[EM] D2MAC can be much more efficient than Range Voting

Michael Poole mdpoole at troilus.org
Wed Mar 7 07:45:37 PST 2007

Abd ul-Rahman Lomax writes:

> At 05:06 AM 3/7/2007, Jobst Heitzig wrote:
>>it is frequently claimed that methods which involve randomness may be
>>fairer than other methods but will give "worse" results.
> Given that it couold appear that I have made that claim, let me be 
> explicit that I have not. I have claimed something which could be 
> misread as that claim, and the misreading shows, if this is what 
> happened, that my actual claim has not been understood.
> Of course, Jobst may simply be making a general statement and, in 
> general, he will be correct that such claims, as he has stated them, are false.
> My actual claim is that *ordinarily*, where the use of random choice 
> allows a minority to prevail over a majority *without the consent of 
> the majority*, introducing this randomness is introducing noise.
> And "noise" is precisely the correct term. If we have an electronic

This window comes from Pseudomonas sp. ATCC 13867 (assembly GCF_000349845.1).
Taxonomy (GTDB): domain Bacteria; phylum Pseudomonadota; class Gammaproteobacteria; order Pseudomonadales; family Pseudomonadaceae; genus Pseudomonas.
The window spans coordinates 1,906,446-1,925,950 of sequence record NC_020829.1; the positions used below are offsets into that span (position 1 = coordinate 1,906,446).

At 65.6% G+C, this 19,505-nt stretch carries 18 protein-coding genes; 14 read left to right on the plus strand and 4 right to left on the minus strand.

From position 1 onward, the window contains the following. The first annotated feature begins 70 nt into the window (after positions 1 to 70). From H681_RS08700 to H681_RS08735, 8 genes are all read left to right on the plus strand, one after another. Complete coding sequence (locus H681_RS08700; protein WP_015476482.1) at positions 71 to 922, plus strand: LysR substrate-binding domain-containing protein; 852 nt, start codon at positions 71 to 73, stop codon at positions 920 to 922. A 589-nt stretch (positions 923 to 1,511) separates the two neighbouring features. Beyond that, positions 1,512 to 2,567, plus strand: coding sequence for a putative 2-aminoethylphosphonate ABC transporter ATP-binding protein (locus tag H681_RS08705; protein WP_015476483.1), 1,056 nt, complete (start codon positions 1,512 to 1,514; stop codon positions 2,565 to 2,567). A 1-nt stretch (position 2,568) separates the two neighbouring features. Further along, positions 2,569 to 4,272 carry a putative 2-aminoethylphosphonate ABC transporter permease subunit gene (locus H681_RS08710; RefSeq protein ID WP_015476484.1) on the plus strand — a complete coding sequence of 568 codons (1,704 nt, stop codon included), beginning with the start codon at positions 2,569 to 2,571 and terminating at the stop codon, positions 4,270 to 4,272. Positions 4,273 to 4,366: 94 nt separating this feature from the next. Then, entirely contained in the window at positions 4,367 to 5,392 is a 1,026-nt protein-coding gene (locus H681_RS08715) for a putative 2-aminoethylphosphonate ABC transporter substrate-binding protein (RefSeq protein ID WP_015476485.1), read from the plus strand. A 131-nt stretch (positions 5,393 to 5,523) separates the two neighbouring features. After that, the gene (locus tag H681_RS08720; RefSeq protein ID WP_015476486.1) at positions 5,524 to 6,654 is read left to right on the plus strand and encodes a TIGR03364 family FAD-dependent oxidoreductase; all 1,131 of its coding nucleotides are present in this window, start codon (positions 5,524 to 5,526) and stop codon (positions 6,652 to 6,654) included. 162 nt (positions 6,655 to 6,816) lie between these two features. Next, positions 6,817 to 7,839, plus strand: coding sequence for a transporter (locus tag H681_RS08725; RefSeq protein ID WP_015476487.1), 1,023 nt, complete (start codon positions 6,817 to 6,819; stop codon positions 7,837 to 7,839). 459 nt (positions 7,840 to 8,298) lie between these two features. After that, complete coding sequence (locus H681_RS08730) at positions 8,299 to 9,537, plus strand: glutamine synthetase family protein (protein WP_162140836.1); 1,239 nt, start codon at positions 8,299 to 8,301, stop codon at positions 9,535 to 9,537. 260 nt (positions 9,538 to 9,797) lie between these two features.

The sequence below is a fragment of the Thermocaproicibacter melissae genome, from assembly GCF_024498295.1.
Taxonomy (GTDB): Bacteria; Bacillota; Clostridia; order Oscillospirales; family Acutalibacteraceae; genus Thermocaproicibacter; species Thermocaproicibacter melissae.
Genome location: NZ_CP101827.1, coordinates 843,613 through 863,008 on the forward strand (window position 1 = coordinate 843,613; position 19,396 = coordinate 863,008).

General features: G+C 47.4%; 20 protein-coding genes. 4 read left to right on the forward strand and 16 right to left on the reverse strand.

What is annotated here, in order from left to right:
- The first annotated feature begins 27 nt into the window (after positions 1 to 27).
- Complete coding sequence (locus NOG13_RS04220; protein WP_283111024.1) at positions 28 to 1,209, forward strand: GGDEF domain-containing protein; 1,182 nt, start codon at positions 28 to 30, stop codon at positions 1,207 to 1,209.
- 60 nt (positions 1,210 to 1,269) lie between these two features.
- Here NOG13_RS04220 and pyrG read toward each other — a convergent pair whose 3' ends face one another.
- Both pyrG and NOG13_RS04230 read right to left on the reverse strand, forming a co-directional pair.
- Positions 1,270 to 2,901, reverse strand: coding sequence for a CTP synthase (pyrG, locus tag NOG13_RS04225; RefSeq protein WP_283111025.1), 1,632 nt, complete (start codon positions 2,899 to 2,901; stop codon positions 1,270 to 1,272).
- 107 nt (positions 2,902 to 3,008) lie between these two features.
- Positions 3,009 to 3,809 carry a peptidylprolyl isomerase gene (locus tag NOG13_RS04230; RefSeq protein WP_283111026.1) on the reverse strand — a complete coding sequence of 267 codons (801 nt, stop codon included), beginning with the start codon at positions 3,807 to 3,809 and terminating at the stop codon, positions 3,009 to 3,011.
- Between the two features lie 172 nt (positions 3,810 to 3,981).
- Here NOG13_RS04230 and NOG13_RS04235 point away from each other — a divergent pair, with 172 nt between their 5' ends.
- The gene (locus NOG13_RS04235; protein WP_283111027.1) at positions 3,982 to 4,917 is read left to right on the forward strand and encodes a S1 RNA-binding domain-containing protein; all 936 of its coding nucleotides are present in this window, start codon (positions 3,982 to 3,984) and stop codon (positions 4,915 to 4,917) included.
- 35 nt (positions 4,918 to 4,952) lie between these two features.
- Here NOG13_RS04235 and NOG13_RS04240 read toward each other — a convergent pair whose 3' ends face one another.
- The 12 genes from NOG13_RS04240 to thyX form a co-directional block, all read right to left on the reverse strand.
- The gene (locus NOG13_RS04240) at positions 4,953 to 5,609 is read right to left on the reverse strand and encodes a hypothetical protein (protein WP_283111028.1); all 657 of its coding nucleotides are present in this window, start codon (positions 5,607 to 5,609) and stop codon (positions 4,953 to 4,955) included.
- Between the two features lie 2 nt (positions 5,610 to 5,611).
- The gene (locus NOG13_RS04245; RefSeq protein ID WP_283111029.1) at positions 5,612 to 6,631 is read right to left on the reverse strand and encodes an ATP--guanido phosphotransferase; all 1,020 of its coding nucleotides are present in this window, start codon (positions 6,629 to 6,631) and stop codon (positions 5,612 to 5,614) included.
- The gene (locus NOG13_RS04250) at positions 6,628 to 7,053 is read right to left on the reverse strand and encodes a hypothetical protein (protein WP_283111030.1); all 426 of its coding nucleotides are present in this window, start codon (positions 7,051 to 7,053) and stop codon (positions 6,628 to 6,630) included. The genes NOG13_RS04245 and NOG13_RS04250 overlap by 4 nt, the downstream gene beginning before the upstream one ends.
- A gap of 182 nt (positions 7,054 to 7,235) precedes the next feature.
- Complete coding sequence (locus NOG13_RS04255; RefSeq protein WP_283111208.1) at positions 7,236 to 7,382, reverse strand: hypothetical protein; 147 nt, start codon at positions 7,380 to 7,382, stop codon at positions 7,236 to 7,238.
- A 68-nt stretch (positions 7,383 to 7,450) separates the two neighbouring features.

> decision-making system that depends on logic and/or pattern 
> recognition to make choices, and we introduce into that system 
> electronic noise that causes the built-in choice functions to be 
> ignored, *under most conditions* this will degrade the performance of 
> the system.

This is rather hand-wavy in the absence of any definition of "noise"
in an electoral context.  Key in traditional noise calculation is
having both multiple outputs and a definition of what the outputs
should be.

Suppose a repeated choice is made according to the wishes of factions
in proportion to the factions' sizes.  One could easily argue that
this is a more accurate representation of the voters' wishes than one
that always selects the choice of the largest faction or coalition.
Would these variations be signal or noise?

Depending on how you define noise -- and how you model the signal --
the same kind of behavior in an electrical system could be noise or it
could be accurate signal acqusition.

If the choice is not repeated, I do not see how a useful definition of
either signal or noise would apply to the election method.  The only
noise measure in a one-time election is how accurately ballots capture
the voters' wishes; there is no clear measure of signal or noise for
the single output of "election winner".

Michael Poole

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